Many of us who work in media – whether as publishers, producers, marketers, or evangelists – create stories around the work that we do. It’s our job to create tales to interest people, to gather attention and, in most cases, sales or contracts.
As creating media becomes easier, businesses – and business owners and employees – are creating more of their own media. Many don’t have the background that professional media workers do, and as a result, are prone to mis-step.
We perceive these mis-steps most easily as inappropriate disclosure, poor personal judgment, or a lack of self-censorship.
But we also counsel businesses that talking only about themselves, about their business, and the benefits of their work is a bad idea. Why?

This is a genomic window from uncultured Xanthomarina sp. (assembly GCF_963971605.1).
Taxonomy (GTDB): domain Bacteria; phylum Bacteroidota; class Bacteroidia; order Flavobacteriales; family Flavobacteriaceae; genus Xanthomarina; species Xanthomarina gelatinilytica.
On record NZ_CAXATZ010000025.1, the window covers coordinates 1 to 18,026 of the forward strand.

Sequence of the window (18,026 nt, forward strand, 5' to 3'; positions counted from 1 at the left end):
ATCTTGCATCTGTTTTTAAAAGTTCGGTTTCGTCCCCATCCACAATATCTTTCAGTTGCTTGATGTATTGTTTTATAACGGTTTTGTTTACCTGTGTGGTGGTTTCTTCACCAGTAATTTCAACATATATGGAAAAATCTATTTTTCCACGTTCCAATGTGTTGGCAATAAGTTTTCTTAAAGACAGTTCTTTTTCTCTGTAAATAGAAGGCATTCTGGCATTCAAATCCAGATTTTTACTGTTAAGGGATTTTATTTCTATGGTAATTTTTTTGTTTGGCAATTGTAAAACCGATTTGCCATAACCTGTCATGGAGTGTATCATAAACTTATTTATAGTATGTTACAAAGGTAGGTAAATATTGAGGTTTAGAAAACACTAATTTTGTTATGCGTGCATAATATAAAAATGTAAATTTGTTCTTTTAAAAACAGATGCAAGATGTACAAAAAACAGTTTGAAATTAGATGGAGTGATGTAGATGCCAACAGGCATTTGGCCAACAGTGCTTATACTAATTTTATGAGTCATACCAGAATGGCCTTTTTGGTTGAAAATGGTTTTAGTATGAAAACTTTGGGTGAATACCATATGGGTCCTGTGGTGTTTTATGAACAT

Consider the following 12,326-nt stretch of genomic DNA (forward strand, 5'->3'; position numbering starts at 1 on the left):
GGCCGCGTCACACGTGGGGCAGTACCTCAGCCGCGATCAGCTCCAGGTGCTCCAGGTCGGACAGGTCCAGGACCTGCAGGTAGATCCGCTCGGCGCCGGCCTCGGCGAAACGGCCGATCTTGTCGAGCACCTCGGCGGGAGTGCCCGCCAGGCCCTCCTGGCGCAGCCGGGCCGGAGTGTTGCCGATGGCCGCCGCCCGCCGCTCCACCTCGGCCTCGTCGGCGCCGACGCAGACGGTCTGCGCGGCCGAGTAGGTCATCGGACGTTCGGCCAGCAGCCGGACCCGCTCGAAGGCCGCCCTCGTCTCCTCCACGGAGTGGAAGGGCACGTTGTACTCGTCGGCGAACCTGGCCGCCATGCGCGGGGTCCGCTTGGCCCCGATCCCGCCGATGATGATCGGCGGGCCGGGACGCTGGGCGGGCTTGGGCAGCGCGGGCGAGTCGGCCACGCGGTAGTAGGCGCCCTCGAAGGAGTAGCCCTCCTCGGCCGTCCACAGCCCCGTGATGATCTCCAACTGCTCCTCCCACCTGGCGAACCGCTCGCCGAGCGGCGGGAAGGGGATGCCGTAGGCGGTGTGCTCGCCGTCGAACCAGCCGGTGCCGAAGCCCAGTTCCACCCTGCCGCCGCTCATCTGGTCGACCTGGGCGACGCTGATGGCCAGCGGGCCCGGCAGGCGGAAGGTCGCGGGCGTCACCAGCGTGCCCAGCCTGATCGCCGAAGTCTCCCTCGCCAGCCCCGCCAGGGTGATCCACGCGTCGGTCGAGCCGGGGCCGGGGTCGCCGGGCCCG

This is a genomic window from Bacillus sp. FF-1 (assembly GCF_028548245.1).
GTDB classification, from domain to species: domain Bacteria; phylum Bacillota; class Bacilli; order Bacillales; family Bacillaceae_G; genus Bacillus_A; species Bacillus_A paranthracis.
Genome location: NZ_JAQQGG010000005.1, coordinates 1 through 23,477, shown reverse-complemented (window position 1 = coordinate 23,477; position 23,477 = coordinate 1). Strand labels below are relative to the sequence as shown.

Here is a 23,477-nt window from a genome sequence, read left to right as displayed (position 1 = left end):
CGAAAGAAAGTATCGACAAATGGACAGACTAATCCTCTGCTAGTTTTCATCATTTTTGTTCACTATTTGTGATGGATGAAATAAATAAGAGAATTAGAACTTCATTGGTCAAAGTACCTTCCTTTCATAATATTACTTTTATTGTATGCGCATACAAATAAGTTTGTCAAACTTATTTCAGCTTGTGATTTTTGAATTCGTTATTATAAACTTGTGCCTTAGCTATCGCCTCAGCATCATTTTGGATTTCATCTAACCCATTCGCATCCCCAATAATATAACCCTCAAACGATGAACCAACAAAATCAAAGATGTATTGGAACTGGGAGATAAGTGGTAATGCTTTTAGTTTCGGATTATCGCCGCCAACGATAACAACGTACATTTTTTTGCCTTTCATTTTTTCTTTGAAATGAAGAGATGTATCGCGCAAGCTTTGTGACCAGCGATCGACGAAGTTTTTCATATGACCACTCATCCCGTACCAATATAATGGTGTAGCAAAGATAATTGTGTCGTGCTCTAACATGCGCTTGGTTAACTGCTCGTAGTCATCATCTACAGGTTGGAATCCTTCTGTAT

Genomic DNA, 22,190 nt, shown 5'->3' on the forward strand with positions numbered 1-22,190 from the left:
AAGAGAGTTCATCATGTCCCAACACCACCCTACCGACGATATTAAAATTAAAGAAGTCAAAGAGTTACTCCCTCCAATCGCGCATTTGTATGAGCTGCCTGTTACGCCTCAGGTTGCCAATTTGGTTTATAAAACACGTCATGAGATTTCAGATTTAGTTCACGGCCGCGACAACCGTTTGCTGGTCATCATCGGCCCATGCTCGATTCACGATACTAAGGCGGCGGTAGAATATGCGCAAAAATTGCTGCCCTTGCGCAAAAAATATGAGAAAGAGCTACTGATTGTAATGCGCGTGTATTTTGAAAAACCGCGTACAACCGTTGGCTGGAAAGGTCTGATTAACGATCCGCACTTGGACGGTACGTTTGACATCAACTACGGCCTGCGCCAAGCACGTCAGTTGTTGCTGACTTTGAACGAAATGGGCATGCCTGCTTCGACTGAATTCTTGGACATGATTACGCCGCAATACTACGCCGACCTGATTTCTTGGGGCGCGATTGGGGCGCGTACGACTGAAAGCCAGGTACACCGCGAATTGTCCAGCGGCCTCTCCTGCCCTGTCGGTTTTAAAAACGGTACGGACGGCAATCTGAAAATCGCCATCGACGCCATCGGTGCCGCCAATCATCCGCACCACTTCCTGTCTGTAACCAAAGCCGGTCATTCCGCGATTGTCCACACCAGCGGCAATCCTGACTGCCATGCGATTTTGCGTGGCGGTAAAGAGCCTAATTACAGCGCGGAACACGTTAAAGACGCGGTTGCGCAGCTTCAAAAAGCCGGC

Watch this video. Award-winning novelist Chimamanda Adichie speaks about the danger of the single story.
The single story is dangerous from any angle. If your single story is a drunken photo on Facebook, you fail. If your single story is a mis-step with sensitive information, you fail.
If your drunken photo is one story of many – well, you still might want to rethink where you leave your camera. But people are a lot more likely to take the detail in stride at the value of what it is; a detail, not a whole picture.
It’s not just about how you tell your story. It’s about what stories (plural please) you’re telling, as well as how.
What stories are you telling? How are you telling them?
Video from TED Talks on YouTube. Hat tip Justin Kownacki for sharing the video.